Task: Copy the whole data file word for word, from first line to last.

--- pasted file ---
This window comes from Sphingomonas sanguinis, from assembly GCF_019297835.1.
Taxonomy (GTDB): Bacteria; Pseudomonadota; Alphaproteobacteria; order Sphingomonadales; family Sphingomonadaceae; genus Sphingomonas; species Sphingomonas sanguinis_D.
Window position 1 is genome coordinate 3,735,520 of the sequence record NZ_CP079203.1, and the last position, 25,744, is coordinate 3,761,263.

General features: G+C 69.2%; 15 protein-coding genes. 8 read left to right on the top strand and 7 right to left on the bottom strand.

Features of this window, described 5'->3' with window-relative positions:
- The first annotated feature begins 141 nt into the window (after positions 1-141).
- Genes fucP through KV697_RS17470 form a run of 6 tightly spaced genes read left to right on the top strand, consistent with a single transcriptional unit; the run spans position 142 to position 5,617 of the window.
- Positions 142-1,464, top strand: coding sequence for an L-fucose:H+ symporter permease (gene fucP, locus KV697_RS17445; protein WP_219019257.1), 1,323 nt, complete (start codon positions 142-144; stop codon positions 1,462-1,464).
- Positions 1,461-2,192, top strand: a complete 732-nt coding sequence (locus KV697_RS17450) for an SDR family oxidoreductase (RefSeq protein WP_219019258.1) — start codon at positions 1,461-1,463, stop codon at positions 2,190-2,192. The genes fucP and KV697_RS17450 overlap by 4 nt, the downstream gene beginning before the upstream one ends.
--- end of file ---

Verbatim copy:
This window comes from Sphingomonas sanguinis, from assembly GCF_019297835.1.
Taxonomy (GTDB): Bacteria; Pseudomonadota; Alphaproteobacteria; order Sphingomonadales; family Sphingomonadaceae; genus Sphingomonas; species Sphingomonas sanguinis_D.
Window position 1 is genome coordinate 3,735,520 of the sequence record NZ_CP079203.1, and the last position, 25,744, is coordinate 3,761,263.

General features: G+C 69.2%; 15 protein-coding genes. 8 read left to right on the top strand and 7 right to left on the bottom strand.

Features of this window, described 5'->3' with window-relative positions:
- The first annotated feature begins 141 nt into the window (after positions 1-141).
- Genes fucP through KV697_RS17470 form a run of 6 tightly spaced genes read left to right on the top strand, consistent with a single transcriptional unit; the run spans position 142 to position 5,617 of the window.
- Positions 142-1,464, top strand: coding sequence for an L-fucose:H+ symporter permease (gene fucP, locus KV697_RS17445; protein WP_219019257.1), 1,323 nt, complete (start codon positions 142-144; stop codon positions 1,462-1,464).
- Positions 1,461-2,192, top strand: a complete 732-nt coding sequence (locus KV697_RS17450) for an SDR family oxidoreductase (RefSeq protein WP_219019258.1) — start codon at positions 1,461-1,463, stop codon at positions 2,190-2,192. The genes fucP and KV697_RS17450 overlap by 4 nt, the downstream gene beginning before the upstream one ends.